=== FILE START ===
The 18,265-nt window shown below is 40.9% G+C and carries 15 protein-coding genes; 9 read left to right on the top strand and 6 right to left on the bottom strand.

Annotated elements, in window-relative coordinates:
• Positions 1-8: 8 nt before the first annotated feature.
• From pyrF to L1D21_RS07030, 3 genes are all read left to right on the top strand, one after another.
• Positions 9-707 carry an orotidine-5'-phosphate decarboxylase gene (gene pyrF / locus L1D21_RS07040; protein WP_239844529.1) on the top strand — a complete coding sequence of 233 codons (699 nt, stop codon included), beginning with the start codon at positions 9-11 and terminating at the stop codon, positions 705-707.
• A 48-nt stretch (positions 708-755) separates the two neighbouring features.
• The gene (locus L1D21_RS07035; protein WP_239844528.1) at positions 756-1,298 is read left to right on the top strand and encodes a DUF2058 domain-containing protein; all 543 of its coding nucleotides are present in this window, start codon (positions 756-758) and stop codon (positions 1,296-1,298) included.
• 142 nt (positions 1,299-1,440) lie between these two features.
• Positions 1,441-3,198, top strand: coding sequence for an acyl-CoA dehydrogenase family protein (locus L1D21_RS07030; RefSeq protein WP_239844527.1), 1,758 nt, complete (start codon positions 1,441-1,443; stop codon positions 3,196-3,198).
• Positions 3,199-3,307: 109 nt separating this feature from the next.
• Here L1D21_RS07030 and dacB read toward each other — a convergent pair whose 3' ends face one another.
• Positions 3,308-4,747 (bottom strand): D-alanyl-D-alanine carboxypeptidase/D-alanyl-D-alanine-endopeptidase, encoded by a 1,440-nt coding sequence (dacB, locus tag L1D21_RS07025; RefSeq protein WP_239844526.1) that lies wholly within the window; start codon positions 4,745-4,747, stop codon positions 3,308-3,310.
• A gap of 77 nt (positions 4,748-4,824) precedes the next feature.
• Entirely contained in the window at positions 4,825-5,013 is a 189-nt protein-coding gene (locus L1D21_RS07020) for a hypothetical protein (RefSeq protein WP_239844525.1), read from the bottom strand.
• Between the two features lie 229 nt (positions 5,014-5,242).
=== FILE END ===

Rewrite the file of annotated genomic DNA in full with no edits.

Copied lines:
The 18,265-nt window shown below is 40.9% G+C and carries 15 protein-coding genes; 9 read left to right on the top strand and 6 right to left on the bottom strand.

Annotated elements, in window-relative coordinates:
• Positions 1-8: 8 nt before the first annotated feature.
• From pyrF to L1D21_RS07030, 3 genes are all read left to right on the top strand, one after another.
• Positions 9-707 carry an orotidine-5'-phosphate decarboxylase gene (gene pyrF / locus L1D21_RS07040; protein WP_239844529.1) on the top strand — a complete coding sequence of 233 codons (699 nt, stop codon included), beginning with the start codon at positions 9-11 and terminating at the stop codon, positions 705-707.
• A 48-nt stretch (positions 708-755) separates the two neighbouring features.
• The gene (locus L1D21_RS07035; protein WP_239844528.1) at positions 756-1,298 is read left to right on the top strand and encodes a DUF2058 domain-containing protein; all 543 of its coding nucleotides are present in this window, start codon (positions 756-758) and stop codon (positions 1,296-1,298) included.
• 142 nt (positions 1,299-1,440) lie between these two features.
• Positions 1,441-3,198, top strand: coding sequence for an acyl-CoA dehydrogenase family protein (locus L1D21_RS07030; RefSeq protein WP_239844527.1), 1,758 nt, complete (start codon positions 1,441-1,443; stop codon positions 3,196-3,198).
• Positions 3,199-3,307: 109 nt separating this feature from the next.
• Here L1D21_RS07030 and dacB read toward each other — a convergent pair whose 3' ends face one another.
• Positions 3,308-4,747 (bottom strand): D-alanyl-D-alanine carboxypeptidase/D-alanyl-D-alanine-endopeptidase, encoded by a 1,440-nt coding sequence (dacB, locus tag L1D21_RS07025; RefSeq protein WP_239844526.1) that lies wholly within the window; start codon positions 4,745-4,747, stop codon positions 3,308-3,310.
• A gap of 77 nt (positions 4,748-4,824) precedes the next feature.
• Entirely contained in the window at positions 4,825-5,013 is a 189-nt protein-coding gene (locus L1D21_RS07020) for a hypothetical protein (RefSeq protein WP_239844525.1), read from the bottom strand.
• Between the two features lie 229 nt (positions 5,014-5,242).